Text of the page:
- Saposnik B, Lesteven E, Lokajczyk A, Esmon CT, Aiach M, Gandrille S: Alternative mRNA is favored by the A3 haplotype of the EPCR gene PROCR andgenerates a novel soluble form of EPCR in plasma. Blood. 2008, 111: 3442-5126. 10.1182/blood-2007-08-104968.View ArticlePubMedPubMed CentralGoogle Scholar
- Rupprecht HJ, Blankenberg S, Bickel C, et al: Impact of viral and bacterial infections burden on long-term prognosis in patients with coronary artery disease. Circulation. 2001, 104: 25-31. 10.1161/hc2601.091703.View ArticlePubMedGoogle Scholar
- Tregouet DA, Schnabel R, Alessi MC, et al: Activated thrombin activatable fibrinolysis inhibitor levels are associated with the risk of cardiovascular death in patients with coronary artery disease: the AtheroGene study. J Thromb Haemost. 2009, 7: 49-57.View ArticlePubMedGoogle Scholar
- Wild PS, Zeller T, Schillert A, et al: A genome-wide association study identifies LIPA as a susceptibility gene for coronary artery disease. Circ Cardiovasc Genet. 2011, 4: 403-412. 10.1161/CIRCGENETICS.110.958728.View ArticlePubMedPubMed CentralGoogle Scholar
- Sasieni PD: From genotypes to genes: doubling the sample size. Biometrics. 1997, 53: 1253-1261. 10.2307/2533494.View ArticlePubMedGoogle Scholar
- Trégouët DA, Garelle V: A new JAVA interface implementation of THESIAS: testing haplotype effects in association studies. Bioinformatics. 2007, 23: 1038-1039. 10.1093/bioinformatics/btm058.View ArticlePubMedGoogle Scholar
- Guitton C, Gerard N, Quillard T, et al: Circulating endothelial cell protein C receptor: endothelial regulation and cumulative impact of gender and a3 haplotype. J Vasc Res. 2011, 48: 336-346. 10.1159/000322582.View ArticlePubMedGoogle Scholar
- Dennis J, Johnson CY, Adediran AS, de Andrade M, Heit JA, Morange PE, Trégouët DA, Gagnon F: The endothelial protein C receptor (PROCR) Ser219Gly variant andrisk of common thrombotic disorders: a HuGE review and meta-analysis of evidence from observational studies. Blood. 2012, 119: 2392-2400. 10.1182/blood-2011-10-383448.View ArticlePubMedPubMed CentralGoogle Scholar
- Morange PE, Blankenberg S, Alessi MC, et al: Prognostic value of plasma tissue factor and tissue factor pathway inhibitor for cardiovascular death in patients with coronary artery disease: the AtheroGene study. J Thromb Haemost. 2007, 5: 475-482. 10.1111/j.1538-7836.2007.02372.x.View ArticlePubMedGoogle Scholar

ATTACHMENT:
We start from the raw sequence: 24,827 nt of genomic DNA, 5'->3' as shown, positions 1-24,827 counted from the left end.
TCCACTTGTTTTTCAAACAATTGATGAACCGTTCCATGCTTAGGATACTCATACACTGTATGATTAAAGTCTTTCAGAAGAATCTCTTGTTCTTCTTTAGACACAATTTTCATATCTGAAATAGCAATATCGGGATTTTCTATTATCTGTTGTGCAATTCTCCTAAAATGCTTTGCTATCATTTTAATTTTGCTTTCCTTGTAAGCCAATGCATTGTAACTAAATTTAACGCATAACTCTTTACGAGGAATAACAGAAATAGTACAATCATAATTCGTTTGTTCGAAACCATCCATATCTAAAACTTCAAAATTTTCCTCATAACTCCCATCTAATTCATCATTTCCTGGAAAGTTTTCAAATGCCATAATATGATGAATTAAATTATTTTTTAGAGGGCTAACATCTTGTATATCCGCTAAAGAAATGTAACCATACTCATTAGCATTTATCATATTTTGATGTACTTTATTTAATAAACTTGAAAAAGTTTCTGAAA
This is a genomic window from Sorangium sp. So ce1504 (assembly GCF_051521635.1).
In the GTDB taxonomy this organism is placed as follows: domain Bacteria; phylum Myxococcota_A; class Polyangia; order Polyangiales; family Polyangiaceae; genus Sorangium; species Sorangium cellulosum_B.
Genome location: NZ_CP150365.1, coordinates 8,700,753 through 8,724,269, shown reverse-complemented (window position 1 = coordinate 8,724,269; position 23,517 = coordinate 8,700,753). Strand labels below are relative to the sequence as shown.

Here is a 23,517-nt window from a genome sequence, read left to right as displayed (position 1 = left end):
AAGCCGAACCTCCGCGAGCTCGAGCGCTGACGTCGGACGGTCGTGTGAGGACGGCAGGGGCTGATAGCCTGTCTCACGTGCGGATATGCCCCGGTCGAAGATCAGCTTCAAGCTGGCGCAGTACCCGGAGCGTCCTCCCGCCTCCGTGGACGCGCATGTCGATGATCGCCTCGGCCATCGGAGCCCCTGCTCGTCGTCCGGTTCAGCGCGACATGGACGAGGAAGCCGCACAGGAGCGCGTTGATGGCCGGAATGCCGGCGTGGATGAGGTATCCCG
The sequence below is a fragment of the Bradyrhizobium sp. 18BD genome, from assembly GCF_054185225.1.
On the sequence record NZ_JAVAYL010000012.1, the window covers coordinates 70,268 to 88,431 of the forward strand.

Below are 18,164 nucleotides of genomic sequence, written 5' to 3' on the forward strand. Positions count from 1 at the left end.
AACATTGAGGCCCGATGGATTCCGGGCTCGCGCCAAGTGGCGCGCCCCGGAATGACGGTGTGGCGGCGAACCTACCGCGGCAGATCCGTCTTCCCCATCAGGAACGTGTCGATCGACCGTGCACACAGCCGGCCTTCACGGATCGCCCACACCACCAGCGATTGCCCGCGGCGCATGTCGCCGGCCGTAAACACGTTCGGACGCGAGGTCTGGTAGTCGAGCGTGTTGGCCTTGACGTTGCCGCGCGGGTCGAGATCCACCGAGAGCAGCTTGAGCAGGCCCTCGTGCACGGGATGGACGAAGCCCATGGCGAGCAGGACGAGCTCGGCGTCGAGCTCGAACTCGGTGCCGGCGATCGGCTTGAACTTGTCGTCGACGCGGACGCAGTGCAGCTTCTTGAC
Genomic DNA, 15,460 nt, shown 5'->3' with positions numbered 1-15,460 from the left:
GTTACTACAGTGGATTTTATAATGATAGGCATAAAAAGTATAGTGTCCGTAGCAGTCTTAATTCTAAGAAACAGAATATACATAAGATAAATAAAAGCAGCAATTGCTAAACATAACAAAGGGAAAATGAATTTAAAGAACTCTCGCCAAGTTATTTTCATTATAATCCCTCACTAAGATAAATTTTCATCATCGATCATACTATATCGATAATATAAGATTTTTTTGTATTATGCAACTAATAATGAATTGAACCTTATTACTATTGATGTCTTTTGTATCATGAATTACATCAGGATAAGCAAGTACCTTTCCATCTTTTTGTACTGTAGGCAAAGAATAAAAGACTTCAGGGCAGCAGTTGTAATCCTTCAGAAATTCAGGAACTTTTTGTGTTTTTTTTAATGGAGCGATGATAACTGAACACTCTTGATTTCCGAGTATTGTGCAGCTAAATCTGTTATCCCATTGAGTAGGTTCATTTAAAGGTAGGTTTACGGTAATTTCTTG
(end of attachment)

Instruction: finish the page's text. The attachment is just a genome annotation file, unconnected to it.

- Bogdanov VY, Balasubramanian V, Hathcock J, et al: Alternatively spliced human tissue factor: a circulating, soluble, thrombogenic protein. Nat Med. 2003, 9: 458-462. 10.1038/nm841.View ArticlePubMedGoogle Scholar
- Sen P, Gopalakrishnan R, Kothari H, et al: Factor VIIa bound to endothelial cell protein C receptor activates protease activated receptor-1 and mediates cell signaling and barrier protection. Blood. 2011, 117: 3199-3208. 10.1182/blood-2010-09-310706.View ArticlePubMedPubMed CentralGoogle Scholar
- Gu JM, Katsuura Y, Ferrell GL, Grammas P, Esmon CT: Endotoxin and thrombin elevate rodent endothelial cell protein C receptor mRNA levels and increase receptor shedding in vivo. Blood. 2000, 95: 1687-1693.PubMedGoogle Scholar
- Keven K, Elmaci S, Sengul S, et al: Soluble endothelial cell protein C receptor and thrombomodulin levels after renal transplantation. Int Urol Nephrol. 2010, 42: 1093-1098. 10.1007/s11255-009-9654-6.View ArticlePubMedGoogle Scholar
- Bash LD, Erlinger TP, Coresh J, et al: Inflammation, hemostasis and the risk of kydney function decline in the atherosclerosis risk in communities (ARIC) Study. Am J Kidney Dis. 2009, 53: 596-605. 10.1053/j.ajkd.2008.10.044.View ArticlePubMedGoogle Scholar
- The pre-publication history for this paper can be accessed here:http://www.biomedcentral.com/1471-2350/13/103/prepub